I've sat in many PCA deliberative assemblies and on a GA study committee and the ignorance of Calvin and historical Reformed fathers is appalling, especially on the part of teaching elders who have their M.Div. from Covenant or one of the Reformed seminaries. Add that men who got degrees from Westminster or Escondido have actually read some of the primary sources but are usually lacking in self-knowledge (of their sin), compassion for the flock, discernment, any ability to contextualize; and that they have been taught not to preach, but to lecture; and we see we're in desperate straits.

May God give us young men who read! First, the Bible—daily. Then the Early Church fathers, Reformers, Puritans, etc. Mostly primary sources. Few secondary sources.

Yes, at first it will be difficult, but so was learning to pair your smartphone over bluetooth so you could go handsfree.

The problem today isn't money. CCEL has the vast majority of books a man of God needs to read and they're there for free download. Remember, Edwards only had a few hundred books in his library and he wasn't intellectually stunted.

Well, I guess I should shut up. Them's my 2 sense.


Maybe people would stop lying on their bookshelves if we stopped judging people by their bookshelves. We always had lots of books in my house growing up, but few were out in public display. I was not surprised by this list. Several on it are among my favorites. But I hope that it is possible to judge people more faithfully face to face. That is, if David, Tim or Joseph had not read any of the books on the list I don't think it would diminish in me my respect or admiration for them. And I am certain there are plenty who have read all my favorite books who are not my favorite people. Show me a man whose wife is always peaceful and joyful and I'll show you a great man. Show me a man with a Chesterton shelf and I'll show you a man who owns some great books.

Came across this quote by Jonathan Edwards. He apparently disliked a display of learning. Next to the maxim, "Let much modesty be seen in the style," he wrote another: "Let it not look as if I was much read, or was conversant with books, or with the learned world." This from a man who studied 13-14 hours per day and probably had read all the books he owned.

I haven't experienced outright lying. I think what's common is that somebody says in conversation,"As it says in Pilgrim's Progress, skddjfkjfsd" and everybody at the table nods their head as if they'd read it. I think that's OK, since you don't want to disrupt a conversations with confessions, but it's bad if you think it's important enough for yourself or other people that you ask a question about the passage in response, but you don't because you're chicken to admit you haven't read it. People are *way* too chicken about that, in all circles I'm in---- economics, law, evangelicals, even children. In that respect, my own self-confidence (pride?) is so immense that I'm not hesitant to ask questions like "what does voluntarism mean", as I asked someone (Prof. van Drunen of R2K fame, actually) at lunch a couple days ago at a conference. That's what happens at economics research seminars too: the PhD students are too embarassed to ask questions, even though really all the professors pretty much assume they're ignorant anyway, but the senior professors ask without embarassment.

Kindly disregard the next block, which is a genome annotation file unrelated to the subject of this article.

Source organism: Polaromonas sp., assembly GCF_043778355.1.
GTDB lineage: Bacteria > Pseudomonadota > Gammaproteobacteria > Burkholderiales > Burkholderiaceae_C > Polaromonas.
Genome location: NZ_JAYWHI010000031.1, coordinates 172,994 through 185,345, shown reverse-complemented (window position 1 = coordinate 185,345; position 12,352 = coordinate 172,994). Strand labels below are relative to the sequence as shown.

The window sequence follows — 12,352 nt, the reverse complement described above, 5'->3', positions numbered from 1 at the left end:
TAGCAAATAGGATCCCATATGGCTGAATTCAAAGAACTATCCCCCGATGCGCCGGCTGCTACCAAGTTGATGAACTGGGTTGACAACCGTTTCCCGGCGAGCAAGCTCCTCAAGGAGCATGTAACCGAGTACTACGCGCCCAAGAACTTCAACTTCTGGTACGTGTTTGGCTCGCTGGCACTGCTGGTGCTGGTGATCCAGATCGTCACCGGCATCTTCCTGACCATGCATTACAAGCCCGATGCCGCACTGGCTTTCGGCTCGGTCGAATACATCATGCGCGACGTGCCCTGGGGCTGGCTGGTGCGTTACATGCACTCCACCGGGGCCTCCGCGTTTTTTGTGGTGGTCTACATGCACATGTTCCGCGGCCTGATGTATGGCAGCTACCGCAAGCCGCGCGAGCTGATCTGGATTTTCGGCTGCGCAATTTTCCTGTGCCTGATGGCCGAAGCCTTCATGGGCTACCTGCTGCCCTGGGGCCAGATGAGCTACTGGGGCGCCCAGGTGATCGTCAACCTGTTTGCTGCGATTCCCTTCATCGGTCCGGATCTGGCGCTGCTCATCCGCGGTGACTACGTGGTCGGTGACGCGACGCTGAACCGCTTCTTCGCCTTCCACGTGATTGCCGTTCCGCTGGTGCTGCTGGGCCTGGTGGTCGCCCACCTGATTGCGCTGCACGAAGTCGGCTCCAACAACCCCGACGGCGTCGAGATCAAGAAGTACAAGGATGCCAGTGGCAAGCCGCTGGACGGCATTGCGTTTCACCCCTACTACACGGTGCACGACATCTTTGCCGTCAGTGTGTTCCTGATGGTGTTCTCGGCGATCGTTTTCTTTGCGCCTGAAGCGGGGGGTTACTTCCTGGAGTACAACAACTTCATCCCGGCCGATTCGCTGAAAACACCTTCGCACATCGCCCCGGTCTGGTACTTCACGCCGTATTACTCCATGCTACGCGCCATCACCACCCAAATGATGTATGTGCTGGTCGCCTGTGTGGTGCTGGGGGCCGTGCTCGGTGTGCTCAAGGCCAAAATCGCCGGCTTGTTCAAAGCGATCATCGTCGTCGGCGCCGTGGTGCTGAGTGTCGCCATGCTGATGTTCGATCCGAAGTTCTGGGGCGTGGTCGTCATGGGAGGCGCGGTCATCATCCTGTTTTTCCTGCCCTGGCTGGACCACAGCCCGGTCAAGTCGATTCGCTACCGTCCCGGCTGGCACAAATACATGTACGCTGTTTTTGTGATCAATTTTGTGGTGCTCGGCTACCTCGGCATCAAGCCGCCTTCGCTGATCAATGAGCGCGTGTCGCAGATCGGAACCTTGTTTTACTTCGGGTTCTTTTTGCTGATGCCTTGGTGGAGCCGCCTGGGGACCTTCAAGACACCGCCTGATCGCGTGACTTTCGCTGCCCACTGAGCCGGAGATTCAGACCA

The part of the Great Gatsby I remember best is about looking at someone's bookshelves to learn about them. (You have to understand that in the 1920's many books were printed in a way so that you had to use a paperknife to literally cut pairs of pages facing each other apart before you read them).

"An owl-eyed man at a Gatsby party sits in awe in the library, murmuring with amazement that the books are real, not just cardboard covers of interior decoration.

"See!" he cried triumphantly. "It's a bona-fide piece of printed matter. It fooled me. This fella's a regular Belasco. It's a triumph. What thoroughness! What realism! Knew when to stop, too - didn't cut the pages. " "

Hey, Eric; when you interlocuted with van Drunen, did he know I was your pastor?


He knew I was from Indiana University and I obviously was very anti-R2K (I asked him and a Jewish prof. to join me for lunch and we talked about church-and-state issues) but when I told him Tim Bayly was my pastor he didn't seem to recall the Baylyblog's criticisms of R2K. He's very academic in his style.

He knew I was from Indiana University and I obviously was very anti-R2K (I asked him and a Jewish prof. to join me for lunch and we talked about church-and-state issues) but when I told him Tim Bayly was my pastor he didn't seem to recall the Baylyblog's criticisms of R2K. He's very academic in his style.